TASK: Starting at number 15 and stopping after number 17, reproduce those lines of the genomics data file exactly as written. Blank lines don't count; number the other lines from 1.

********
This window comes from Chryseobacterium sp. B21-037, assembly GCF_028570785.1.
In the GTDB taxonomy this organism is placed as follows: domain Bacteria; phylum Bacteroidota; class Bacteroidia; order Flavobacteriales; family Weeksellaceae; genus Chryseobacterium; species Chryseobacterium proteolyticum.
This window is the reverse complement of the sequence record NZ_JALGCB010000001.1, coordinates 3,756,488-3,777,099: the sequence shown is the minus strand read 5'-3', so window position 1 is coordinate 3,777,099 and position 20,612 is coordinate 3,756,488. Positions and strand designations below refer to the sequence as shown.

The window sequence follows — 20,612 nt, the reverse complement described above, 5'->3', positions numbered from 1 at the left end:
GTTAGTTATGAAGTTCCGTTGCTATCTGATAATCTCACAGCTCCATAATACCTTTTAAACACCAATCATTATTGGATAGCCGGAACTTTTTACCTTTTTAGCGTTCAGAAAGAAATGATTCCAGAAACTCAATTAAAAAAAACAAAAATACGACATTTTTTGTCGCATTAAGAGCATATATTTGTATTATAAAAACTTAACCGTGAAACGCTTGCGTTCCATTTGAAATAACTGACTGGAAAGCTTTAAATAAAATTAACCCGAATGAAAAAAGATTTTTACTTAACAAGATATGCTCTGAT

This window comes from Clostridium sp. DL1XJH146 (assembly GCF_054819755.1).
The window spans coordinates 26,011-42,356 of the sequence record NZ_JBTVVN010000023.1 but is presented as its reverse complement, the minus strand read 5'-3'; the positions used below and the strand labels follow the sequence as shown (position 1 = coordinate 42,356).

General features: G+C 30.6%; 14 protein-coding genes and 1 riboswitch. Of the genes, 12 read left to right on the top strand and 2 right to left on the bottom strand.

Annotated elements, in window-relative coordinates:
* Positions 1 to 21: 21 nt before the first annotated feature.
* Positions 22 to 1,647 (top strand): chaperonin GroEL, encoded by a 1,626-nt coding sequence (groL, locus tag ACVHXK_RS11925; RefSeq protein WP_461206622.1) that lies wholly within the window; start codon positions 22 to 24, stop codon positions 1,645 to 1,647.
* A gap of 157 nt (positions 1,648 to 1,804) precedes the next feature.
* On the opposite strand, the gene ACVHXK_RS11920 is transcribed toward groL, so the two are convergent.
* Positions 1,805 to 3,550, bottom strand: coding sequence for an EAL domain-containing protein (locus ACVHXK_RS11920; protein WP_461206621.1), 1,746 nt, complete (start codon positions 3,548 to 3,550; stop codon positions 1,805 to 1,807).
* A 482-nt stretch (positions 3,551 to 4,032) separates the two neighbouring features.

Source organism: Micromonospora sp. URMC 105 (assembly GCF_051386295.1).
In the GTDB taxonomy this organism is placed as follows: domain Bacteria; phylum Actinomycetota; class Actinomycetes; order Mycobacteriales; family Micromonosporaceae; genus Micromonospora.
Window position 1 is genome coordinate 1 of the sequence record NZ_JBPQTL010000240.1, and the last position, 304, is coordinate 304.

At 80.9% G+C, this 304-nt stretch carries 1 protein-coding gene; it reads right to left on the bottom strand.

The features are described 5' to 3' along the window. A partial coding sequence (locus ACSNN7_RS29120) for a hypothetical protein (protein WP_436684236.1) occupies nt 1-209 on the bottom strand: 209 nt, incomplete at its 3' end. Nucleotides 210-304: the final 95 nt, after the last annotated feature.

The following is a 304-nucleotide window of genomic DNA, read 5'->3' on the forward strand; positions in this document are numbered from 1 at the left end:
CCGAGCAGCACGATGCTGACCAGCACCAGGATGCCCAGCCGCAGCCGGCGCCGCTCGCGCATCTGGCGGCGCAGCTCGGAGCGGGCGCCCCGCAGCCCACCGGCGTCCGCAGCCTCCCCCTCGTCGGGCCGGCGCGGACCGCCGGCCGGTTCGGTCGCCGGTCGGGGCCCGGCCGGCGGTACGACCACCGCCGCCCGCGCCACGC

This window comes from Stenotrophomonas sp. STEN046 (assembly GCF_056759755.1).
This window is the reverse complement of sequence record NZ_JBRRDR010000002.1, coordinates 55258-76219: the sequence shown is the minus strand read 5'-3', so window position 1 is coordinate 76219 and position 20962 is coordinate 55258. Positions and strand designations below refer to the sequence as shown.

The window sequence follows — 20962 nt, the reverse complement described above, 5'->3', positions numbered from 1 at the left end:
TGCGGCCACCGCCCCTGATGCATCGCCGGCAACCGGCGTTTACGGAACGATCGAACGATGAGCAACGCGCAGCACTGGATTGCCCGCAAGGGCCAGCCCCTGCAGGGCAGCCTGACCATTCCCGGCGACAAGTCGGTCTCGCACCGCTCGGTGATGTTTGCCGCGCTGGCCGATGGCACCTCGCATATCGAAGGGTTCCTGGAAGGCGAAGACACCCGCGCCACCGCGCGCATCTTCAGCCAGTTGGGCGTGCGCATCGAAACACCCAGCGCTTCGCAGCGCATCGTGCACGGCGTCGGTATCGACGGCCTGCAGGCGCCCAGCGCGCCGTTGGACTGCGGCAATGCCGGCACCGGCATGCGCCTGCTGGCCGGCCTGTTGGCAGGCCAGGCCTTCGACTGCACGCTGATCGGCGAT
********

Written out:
* A 482-nt stretch (positions 3,551 to 4,032) separates the two neighbouring features.

Source organism: Micromonospora sp. URMC 105 (assembly GCF_051386295.1).
In the GTDB taxonomy this organism is placed as follows: domain Bacteria; phylum Actinomycetota; class Actinomycetes; order Mycobacteriales; family Micromonosporaceae; genus Micromonospora.